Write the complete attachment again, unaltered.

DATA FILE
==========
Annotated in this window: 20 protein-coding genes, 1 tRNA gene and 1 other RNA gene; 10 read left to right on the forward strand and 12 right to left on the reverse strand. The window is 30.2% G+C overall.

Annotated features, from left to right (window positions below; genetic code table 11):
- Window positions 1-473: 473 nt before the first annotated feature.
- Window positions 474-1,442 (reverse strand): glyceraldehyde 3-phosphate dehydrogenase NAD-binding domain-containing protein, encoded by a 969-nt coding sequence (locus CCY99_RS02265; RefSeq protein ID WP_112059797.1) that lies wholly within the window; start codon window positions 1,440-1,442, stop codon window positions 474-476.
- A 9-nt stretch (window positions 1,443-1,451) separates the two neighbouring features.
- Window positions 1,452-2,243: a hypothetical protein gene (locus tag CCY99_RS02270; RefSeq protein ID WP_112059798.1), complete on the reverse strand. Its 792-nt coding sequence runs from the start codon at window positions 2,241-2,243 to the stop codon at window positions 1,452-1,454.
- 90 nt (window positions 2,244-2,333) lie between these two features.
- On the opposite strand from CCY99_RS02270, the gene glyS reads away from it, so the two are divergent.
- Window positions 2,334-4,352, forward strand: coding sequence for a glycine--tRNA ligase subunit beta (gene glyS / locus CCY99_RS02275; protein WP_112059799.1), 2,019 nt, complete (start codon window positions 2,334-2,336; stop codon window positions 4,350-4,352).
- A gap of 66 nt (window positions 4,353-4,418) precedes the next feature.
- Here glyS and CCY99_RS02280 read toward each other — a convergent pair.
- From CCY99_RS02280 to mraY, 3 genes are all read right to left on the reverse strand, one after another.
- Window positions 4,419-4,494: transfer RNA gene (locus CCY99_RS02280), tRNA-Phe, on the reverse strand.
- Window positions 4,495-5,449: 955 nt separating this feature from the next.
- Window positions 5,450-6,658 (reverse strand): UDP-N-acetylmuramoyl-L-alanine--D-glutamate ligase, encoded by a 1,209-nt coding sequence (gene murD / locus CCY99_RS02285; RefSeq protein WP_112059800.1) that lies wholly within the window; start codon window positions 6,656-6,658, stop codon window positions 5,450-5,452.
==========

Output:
Annotated in this window: 20 protein-coding genes, 1 tRNA gene and 1 other RNA gene; 10 read left to right on the forward strand and 12 right to left on the reverse strand. The window is 30.2% G+C overall.

Annotated features, from left to right (window positions below; genetic code table 11):
- Window positions 1-473: 473 nt before the first annotated feature.
- Window positions 474-1,442 (reverse strand): glyceraldehyde 3-phosphate dehydrogenase NAD-binding domain-containing protein, encoded by a 969-nt coding sequence (locus CCY99_RS02265; RefSeq protein ID WP_112059797.1) that lies wholly within the window; start codon window positions 1,440-1,442, stop codon window positions 474-476.
- A 9-nt stretch (window positions 1,443-1,451) separates the two neighbouring features.
- Window positions 1,452-2,243: a hypothetical protein gene (locus tag CCY99_RS02270; RefSeq protein ID WP_112059798.1), complete on the reverse strand. Its 792-nt coding sequence runs from the start codon at window positions 2,241-2,243 to the stop codon at window positions 1,452-1,454.
- 90 nt (window positions 2,244-2,333) lie between these two features.
- On the opposite strand from CCY99_RS02270, the gene glyS reads away from it, so the two are divergent.
- Window positions 2,334-4,352, forward strand: coding sequence for a glycine--tRNA ligase subunit beta (gene glyS / locus CCY99_RS02275; protein WP_112059799.1), 2,019 nt, complete (start codon window positions 2,334-2,336; stop codon window positions 4,350-4,352).
- A gap of 66 nt (window positions 4,353-4,418) precedes the next feature.
- Here glyS and CCY99_RS02280 read toward each other — a convergent pair.
- From CCY99_RS02280 to mraY, 3 genes are all read right to left on the reverse strand, one after another.
- Window positions 4,419-4,494: transfer RNA gene (locus CCY99_RS02280), tRNA-Phe, on the reverse strand.
- Window positions 4,495-5,449: 955 nt separating this feature from the next.
- Window positions 5,450-6,658 (reverse strand): UDP-N-acetylmuramoyl-L-alanine--D-glutamate ligase, encoded by a 1,209-nt coding sequence (gene murD / locus CCY99_RS02285; RefSeq protein WP_112059800.1) that lies wholly within the window; start codon window positions 6,656-6,658, stop codon window positions 5,450-5,452.